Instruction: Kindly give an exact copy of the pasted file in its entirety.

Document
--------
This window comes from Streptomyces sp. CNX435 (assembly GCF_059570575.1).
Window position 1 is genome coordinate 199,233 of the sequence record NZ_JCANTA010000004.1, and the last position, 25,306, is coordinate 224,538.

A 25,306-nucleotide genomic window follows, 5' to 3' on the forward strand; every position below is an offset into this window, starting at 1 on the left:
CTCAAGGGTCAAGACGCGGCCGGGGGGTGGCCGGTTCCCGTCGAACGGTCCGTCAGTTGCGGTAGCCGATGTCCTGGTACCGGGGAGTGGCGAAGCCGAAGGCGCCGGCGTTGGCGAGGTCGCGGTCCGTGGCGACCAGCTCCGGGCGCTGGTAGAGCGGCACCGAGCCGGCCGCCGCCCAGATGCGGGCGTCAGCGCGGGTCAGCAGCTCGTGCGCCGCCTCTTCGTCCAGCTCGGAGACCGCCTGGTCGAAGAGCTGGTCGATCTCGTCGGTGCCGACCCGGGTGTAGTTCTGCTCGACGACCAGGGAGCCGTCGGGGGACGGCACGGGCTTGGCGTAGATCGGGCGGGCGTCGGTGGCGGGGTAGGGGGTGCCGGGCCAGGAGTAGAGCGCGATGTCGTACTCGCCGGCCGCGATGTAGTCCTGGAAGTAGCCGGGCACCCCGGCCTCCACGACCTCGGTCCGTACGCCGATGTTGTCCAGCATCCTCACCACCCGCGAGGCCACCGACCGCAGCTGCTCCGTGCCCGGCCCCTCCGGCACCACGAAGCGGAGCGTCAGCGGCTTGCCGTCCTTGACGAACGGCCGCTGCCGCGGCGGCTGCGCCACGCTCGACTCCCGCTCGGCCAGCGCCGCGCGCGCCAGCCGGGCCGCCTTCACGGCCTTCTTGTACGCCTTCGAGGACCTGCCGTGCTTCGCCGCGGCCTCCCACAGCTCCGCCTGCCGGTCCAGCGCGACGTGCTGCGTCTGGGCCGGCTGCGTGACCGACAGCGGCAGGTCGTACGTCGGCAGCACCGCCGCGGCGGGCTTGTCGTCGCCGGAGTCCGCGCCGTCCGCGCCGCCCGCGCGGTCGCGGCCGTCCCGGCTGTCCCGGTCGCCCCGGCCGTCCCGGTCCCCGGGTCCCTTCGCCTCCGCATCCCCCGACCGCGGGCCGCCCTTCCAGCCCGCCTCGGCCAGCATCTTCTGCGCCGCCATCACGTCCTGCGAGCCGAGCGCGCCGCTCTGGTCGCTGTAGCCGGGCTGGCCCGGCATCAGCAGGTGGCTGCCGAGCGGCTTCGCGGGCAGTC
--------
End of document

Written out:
This window comes from Streptomyces sp. CNX435 (assembly GCF_059570575.1).
Window position 1 is genome coordinate 199,233 of the sequence record NZ_JCANTA010000004.1, and the last position, 25,306, is coordinate 224,538.

A 25,306-nucleotide genomic window follows, 5' to 3' on the forward strand; every position below is an offset into this window, starting at 1 on the left:
CTCAAGGGTCAAGACGCGGCCGGGGGGTGGCCGGTTCCCGTCGAACGGTCCGTCAGTTGCGGTAGCCGATGTCCTGGTACCGGGGAGTGGCGAAGCCGAAGGCGCCGGCGTTGGCGAGGTCGCGGTCCGTGGCGACCAGCTCCGGGCGCTGGTAGAGCGGCACCGAGCCGGCCGCCGCCCAGATGCGGGCGTCAGCGCGGGTCAGCAGCTCGTGCGCCGCCTCTTCGTCCAGCTCGGAGACCGCCTGGTCGAAGAGCTGGTCGATCTCGTCGGTGCCGACCCGGGTGTAGTTCTGCTCGACGACCAGGGAGCCGTCGGGGGACGGCACGGGCTTGGCGTAGATCGGGCGGGCGTCGGTGGCGGGGTAGGGGGTGCCGGGCCAGGAGTAGAGCGCGATGTCGTACTCGCCGGCCGCGATGTAGTCCTGGAAGTAGCCGGGCACCCCGGCCTCCACGACCTCGGTCCGTACGCCGATGTTGTCCAGCATCCTCACCACCCGCGAGGCCACCGACCGCAGCTGCTCCGTGCCCGGCCCCTCCGGCACCACGAAGCGGAGCGTCAGCGGCTTGCCGTCCTTGACGAACGGCCGCTGCCGCGGCGGCTGCGCCACGCTCGACTCCCGCTCGGCCAGCGCCGCGCGCGCCAGCCGGGCCGCCTTCACGGCCTTCTTGTACGCCTTCGAGGACCTGCCGTGCTTCGCCGCGGCCTCCCACAGCTCCGCCTGCCGGTCCAGCGCGACGTGCTGCGTCTGGGCCGGCTGCGTGACCGACAGCGGCAGGTCGTACGTCGGCAGCACCGCCGCGGCGGGCTTGTCGTCGCCGGAGTCCGCGCCGTCCGCGCCGCCCGCGCGGTCGCGGCCGTCCCGGCTGTCCCGGTCGCCCCGGCCGTCCCGGTCCCCGGGTCCCTTCGCCTCCGCATCCCCCGACCGCGGGCCGCCCTTCCAGCCCGCCTCGGCCAGCATCTTCTGCGCCGCCATCACGTCCTGCGAGCCGAGCGCGCCGCTCTGGTCGCTGTAGCCGGGCTGGCCCGGCATCAGCAGGTGGCTGCCGAGCGGCTTCGCGGGCAGTC